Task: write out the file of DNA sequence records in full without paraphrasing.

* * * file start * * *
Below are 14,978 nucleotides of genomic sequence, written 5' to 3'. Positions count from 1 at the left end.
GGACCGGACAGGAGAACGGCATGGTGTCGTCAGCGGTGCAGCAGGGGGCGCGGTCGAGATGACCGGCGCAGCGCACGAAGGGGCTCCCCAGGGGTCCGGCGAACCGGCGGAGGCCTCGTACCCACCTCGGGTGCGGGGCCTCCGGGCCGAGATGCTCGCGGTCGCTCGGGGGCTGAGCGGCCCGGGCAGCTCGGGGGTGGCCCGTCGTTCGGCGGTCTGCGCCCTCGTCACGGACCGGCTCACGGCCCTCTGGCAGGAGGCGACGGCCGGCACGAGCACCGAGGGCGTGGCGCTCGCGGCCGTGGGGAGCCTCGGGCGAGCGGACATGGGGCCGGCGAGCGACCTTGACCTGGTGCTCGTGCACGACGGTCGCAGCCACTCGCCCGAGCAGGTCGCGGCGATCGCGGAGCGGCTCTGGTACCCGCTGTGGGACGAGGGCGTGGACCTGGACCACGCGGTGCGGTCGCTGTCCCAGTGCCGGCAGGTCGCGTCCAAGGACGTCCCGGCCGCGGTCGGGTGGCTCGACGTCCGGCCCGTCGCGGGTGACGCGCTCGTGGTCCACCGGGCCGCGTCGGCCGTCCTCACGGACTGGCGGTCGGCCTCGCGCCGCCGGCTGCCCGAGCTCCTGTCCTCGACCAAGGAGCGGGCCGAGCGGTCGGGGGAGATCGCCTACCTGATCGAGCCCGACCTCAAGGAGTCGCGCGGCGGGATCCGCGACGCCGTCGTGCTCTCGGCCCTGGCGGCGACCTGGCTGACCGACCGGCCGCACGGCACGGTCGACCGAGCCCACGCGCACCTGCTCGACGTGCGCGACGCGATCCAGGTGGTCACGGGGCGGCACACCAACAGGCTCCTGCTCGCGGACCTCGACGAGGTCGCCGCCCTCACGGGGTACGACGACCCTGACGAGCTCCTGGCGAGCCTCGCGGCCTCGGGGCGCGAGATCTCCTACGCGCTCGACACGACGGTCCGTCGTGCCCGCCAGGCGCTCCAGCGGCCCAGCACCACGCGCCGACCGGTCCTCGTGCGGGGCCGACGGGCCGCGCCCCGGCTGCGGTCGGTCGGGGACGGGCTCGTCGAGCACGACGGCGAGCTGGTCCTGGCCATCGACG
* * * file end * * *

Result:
Below are 14,978 nucleotides of genomic sequence, written 5' to 3'. Positions count from 1 at the left end.
GGACCGGACAGGAGAACGGCATGGTGTCGTCAGCGGTGCAGCAGGGGGCGCGGTCGAGATGACCGGCGCAGCGCACGAAGGGGCTCCCCAGGGGTCCGGCGAACCGGCGGAGGCCTCGTACCCACCTCGGGTGCGGGGCCTCCGGGCCGAGATGCTCGCGGTCGCTCGGGGGCTGAGCGGCCCGGGCAGCTCGGGGGTGGCCCGTCGTTCGGCGGTCTGCGCCCTCGTCACGGACCGGCTCACGGCCCTCTGGCAGGAGGCGACGGCCGGCACGAGCACCGAGGGCGTGGCGCTCGCGGCCGTGGGGAGCCTCGGGCGAGCGGACATGGGGCCGGCGAGCGACCTTGACCTGGTGCTCGTGCACGACGGTCGCAGCCACTCGCCCGAGCAGGTCGCGGCGATCGCGGAGCGGCTCTGGTACCCGCTGTGGGACGAGGGCGTGGACCTGGACCACGCGGTGCGGTCGCTGTCCCAGTGCCGGCAGGTCGCGTCCAAGGACGTCCCGGCCGCGGTCGGGTGGCTCGACGTCCGGCCCGTCGCGGGTGACGCGCTCGTGGTCCACCGGGCCGCGTCGGCCGTCCTCACGGACTGGCGGTCGGCCTCGCGCCGCCGGCTGCCCGAGCTCCTGTCCTCGACCAAGGAGCGGGCCGAGCGGTCGGGGGAGATCGCCTACCTGATCGAGCCCGACCTCAAGGAGTCGCGCGGCGGGATCCGCGACGCCGTCGTGCTCTCGGCCCTGGCGGCGACCTGGCTGACCGACCGGCCGCACGGCACGGTCGACCGAGCCCACGCGCACCTGCTCGACGTGCGCGACGCGATCCAGGTGGTCACGGGGCGGCACACCAACAGGCTCCTGCTCGCGGACCTCGACGAGGTCGCCGCCCTCACGGGGTACGACGACCCTGACGAGCTCCTGGCGAGCCTCGCGGCCTCGGGGCGCGAGATCTCCTACGCGCTCGACACGACGGTCCGTCGTGCCCGCCAGGCGCTCCAGCGGCCCAGCACCACGCGCCGACCGGTCCTCGTGCGGGGCCGACGGGCCGCGCCCCGGCTGCGGTCGGTCGGGGACGGGCTCGTCGAGCACGACGGCGAGCTGGTCCTGGCCATCGACG